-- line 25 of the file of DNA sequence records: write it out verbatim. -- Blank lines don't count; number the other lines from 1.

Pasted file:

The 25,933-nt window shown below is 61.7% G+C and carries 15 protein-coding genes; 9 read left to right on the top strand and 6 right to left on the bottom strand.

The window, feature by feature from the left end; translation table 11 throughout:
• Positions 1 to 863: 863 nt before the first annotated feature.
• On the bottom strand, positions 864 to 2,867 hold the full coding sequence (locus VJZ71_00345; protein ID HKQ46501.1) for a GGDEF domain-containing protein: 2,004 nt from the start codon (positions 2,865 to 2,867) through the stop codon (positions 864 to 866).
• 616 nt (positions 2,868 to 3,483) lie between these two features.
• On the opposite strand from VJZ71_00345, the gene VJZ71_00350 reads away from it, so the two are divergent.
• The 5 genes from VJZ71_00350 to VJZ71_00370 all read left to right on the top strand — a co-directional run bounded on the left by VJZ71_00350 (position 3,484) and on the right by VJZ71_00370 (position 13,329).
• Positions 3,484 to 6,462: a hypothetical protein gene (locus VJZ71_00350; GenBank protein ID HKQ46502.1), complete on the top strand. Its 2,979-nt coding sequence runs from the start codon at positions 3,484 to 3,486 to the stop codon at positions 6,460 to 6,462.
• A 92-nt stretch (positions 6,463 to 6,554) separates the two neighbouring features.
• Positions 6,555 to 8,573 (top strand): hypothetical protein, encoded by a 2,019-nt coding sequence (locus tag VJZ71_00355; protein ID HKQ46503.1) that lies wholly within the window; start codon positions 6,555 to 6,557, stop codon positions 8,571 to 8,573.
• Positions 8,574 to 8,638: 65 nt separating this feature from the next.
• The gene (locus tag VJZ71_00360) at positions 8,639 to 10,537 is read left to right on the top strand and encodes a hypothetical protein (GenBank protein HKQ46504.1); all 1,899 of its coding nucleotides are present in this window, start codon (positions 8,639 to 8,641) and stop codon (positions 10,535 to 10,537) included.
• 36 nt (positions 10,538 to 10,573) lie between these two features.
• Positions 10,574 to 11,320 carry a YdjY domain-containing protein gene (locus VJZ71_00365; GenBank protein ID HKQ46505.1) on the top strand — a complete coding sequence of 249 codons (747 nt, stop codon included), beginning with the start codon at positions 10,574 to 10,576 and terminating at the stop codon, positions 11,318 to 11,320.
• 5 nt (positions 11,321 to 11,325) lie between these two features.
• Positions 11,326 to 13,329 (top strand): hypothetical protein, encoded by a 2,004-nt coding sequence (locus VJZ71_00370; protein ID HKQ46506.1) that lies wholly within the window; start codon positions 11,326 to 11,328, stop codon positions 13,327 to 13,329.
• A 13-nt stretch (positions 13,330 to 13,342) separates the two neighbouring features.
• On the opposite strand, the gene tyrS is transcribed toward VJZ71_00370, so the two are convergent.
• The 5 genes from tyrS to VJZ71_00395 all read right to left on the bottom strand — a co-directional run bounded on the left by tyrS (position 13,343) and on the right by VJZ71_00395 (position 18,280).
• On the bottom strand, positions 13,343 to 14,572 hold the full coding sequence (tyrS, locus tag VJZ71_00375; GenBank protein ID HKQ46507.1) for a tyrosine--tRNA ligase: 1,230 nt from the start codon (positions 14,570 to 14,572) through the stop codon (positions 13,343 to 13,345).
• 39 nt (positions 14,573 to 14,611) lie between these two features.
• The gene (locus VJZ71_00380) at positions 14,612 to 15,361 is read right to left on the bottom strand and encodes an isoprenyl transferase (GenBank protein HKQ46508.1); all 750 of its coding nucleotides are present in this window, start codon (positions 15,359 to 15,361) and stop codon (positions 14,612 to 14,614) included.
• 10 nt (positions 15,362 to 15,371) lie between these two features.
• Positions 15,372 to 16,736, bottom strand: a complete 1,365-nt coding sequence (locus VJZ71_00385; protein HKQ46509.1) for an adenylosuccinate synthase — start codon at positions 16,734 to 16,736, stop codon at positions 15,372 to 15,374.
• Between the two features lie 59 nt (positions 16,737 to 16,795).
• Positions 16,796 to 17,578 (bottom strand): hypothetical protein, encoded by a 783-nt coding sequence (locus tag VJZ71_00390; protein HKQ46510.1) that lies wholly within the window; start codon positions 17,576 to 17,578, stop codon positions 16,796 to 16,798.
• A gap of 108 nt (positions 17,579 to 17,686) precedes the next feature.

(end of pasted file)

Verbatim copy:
• Between the two features lie 59 nt (positions 16,737 to 16,795).